Earl Morrall, a key contributor in the Miami Dolphins perfect season, had been afflicted with the most serious stage of a degenerative brain disease when he died in April 2014 at age 79, The New York Times reported this week.
Morrall’s family told the newspaper that Morrall had stage 4 CTE (chronic traumatic encephalopathy) when he died.
The disease has been diagnosed in the autopsy of numerous former NFL players over the past 14 years. It has been linked to repeated head trauma, including the type of jarring hits common in football. The disease can cause memory loss and depression.
Boston University has diagnosed CTE in 90 of 94 players it has studied. Another former Dolphins standout, receiver Mark Duper, was diagnosed with signs of CTE in 2013.
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Morrall spent the final five seasons of his 21-year NFL career with the Dolphins and started nine games during their 17-0 season in 1972 after Bob Griese broke his ankle in the fifth game that year. Griese returned for the AFC Championship game and Super Bowl.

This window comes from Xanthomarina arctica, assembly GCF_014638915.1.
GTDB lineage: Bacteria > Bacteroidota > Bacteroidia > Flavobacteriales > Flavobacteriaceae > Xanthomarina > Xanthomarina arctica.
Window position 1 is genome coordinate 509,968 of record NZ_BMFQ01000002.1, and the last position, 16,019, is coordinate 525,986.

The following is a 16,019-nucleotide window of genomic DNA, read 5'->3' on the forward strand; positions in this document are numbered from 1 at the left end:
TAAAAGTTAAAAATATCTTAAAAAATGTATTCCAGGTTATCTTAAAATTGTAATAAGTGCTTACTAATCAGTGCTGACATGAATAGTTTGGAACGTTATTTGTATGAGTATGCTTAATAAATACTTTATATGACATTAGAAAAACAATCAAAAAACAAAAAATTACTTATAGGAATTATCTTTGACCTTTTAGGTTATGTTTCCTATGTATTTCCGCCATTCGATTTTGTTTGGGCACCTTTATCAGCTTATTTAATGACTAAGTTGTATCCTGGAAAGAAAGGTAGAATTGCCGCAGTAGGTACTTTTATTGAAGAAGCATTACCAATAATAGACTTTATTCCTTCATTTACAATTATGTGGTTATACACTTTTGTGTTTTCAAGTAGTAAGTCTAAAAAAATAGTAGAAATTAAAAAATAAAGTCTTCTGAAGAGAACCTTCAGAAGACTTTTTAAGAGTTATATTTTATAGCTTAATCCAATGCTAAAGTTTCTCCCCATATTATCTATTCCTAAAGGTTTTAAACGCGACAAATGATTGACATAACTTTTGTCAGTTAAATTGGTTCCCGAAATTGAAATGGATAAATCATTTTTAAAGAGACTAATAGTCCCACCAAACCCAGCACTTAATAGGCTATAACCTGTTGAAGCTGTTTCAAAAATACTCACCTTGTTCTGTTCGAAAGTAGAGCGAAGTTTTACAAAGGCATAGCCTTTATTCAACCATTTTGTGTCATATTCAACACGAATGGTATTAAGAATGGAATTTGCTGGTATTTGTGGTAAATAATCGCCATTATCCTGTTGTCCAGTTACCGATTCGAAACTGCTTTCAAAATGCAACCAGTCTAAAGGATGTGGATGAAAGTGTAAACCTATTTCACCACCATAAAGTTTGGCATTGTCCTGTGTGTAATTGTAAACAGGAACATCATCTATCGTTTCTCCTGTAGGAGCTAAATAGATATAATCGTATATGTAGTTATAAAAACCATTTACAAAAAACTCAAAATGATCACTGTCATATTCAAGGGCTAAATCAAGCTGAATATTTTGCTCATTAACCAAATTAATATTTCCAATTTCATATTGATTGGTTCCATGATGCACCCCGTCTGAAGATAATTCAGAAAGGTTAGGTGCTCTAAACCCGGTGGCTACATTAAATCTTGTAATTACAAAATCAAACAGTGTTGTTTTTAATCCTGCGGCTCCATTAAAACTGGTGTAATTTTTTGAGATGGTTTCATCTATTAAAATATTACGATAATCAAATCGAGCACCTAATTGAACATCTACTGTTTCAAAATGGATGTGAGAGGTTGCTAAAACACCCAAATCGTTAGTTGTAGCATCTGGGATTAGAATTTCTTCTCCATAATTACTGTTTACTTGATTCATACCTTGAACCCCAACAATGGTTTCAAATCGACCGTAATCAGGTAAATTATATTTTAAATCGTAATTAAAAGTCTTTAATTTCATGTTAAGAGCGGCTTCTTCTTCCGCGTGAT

A former All-American at Michigan State, Morrall was drafted second overall by the San Francisco 49ers in 1956. He was named the AP’s NFL MVP for the Baltimore Colts in 1968, a season in which he replaced an injured Johnny Unitas and led the Colts to the Super Bowl.
After his retirement in 1976, Morrall later became the University of Miami’s quarterbacks coach in 1979 and coached Jim Kelly, Bernie Kosar, Vinny Testaverde and Mark Richt.
He was elected to the Davie city council in 1989 and eventually became the city’s mayor. A 1992 run for a seat in the Florida House of Representatives was unsuccessful. At the time of his death, Morrall’s family attributed it to complications from Parkinson’s Disease.